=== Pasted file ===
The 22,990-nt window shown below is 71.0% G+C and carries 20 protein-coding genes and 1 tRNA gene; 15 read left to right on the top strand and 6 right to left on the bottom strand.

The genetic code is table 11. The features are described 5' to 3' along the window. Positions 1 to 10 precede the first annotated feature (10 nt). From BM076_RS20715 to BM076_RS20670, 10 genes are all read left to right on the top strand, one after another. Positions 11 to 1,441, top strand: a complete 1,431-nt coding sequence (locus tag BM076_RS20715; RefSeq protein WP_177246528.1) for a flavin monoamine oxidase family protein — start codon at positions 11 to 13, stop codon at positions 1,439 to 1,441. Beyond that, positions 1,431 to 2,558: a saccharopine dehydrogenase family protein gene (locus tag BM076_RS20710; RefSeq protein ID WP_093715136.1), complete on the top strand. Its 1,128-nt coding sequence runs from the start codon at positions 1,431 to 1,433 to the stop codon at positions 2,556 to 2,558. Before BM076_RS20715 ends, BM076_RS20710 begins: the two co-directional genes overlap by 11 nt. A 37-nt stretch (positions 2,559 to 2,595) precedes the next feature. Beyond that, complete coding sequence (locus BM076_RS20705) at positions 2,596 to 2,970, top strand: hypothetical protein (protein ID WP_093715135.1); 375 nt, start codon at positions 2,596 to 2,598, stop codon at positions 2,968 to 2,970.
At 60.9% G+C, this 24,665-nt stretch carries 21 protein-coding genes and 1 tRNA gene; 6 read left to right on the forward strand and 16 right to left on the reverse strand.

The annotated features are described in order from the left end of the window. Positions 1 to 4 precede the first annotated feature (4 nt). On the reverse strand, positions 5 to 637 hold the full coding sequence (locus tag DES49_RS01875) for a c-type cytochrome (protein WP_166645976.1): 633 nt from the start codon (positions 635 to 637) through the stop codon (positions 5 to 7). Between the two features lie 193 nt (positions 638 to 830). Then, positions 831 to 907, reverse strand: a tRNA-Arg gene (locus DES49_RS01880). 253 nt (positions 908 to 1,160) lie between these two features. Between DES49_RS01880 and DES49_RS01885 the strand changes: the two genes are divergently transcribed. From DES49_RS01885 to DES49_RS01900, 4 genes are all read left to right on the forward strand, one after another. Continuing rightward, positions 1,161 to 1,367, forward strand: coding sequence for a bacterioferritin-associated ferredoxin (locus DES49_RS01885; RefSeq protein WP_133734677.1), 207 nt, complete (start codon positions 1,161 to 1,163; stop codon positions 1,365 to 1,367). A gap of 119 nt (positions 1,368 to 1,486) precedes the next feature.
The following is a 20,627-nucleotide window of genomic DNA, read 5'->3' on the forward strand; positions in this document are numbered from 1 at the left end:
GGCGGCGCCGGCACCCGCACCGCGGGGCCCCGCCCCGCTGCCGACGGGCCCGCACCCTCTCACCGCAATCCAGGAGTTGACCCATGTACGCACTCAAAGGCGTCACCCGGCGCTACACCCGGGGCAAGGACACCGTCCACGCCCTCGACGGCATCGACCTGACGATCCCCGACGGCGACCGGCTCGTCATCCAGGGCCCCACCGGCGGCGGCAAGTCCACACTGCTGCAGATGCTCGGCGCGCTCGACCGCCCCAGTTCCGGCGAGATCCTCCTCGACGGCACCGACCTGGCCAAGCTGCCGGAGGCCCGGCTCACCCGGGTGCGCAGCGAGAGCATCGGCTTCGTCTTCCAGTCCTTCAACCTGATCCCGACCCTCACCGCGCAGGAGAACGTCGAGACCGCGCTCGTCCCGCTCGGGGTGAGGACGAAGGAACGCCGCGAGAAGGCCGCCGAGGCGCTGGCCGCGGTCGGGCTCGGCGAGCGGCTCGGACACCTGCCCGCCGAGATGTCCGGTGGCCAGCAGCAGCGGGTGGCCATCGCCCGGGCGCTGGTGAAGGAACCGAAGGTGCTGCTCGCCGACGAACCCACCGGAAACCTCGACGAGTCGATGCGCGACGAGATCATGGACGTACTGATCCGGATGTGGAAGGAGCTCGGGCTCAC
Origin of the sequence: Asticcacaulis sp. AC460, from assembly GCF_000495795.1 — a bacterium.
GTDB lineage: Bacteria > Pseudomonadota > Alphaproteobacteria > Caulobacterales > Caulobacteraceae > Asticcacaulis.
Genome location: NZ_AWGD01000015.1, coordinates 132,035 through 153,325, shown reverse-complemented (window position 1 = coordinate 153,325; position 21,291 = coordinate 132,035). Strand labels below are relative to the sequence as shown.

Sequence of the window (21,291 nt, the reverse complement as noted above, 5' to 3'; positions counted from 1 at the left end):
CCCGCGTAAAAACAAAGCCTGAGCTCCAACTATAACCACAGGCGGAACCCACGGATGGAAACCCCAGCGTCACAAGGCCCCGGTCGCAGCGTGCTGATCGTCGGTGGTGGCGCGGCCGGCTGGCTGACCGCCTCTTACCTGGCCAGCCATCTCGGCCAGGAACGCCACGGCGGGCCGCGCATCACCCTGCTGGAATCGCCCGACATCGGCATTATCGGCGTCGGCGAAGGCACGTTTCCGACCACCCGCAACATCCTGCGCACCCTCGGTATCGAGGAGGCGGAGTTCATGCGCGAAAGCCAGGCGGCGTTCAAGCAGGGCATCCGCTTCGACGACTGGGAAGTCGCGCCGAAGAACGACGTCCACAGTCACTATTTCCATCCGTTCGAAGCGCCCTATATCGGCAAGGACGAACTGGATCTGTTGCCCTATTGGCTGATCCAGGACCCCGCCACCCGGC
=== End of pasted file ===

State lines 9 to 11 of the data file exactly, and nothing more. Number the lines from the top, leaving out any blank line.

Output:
Genome location: NZ_AWGD01000015.1, coordinates 132,035 through 153,325, shown reverse-complemented (window position 1 = coordinate 153,325; position 21,291 = coordinate 132,035). Strand labels below are relative to the sequence as shown.

Sequence of the window (21,291 nt, the reverse complement as noted above, 5' to 3'; positions counted from 1 at the left end):
CCCGCGTAAAAACAAAGCCTGAGCTCCAACTATAACCACAGGCGGAACCCACGGATGGAAACCCCAGCGTCACAAGGCCCCGGTCGCAGCGTGCTGATCGTCGGTGGTGGCGCGGCCGGCTGGCTGACCGCCTCTTACCTGGCCAGCCATCTCGGCCAGGAACGCCACGGCGGGCCGCGCATCACCCTGCTGGAATCGCCCGACATCGGCATTATCGGCGTCGGCGAAGGCACGTTTCCGACCACCCGCAACATCCTGCGCACCCTCGGTATCGAGGAGGCGGAGTTCATGCGCGAAAGCCAGGCGGCGTTCAAGCAGGGCATCCGCTTCGACGACTGGGAAGTCGCGCCGAAGAACGACGTCCACAGTCACTATTTCCATCCGTTCGAAGCGCCCTATATCGGCAAGGACGAACTGGATCTGTTGCCCTATTGGCTGATCCAGGACCCCGCCACCCGGC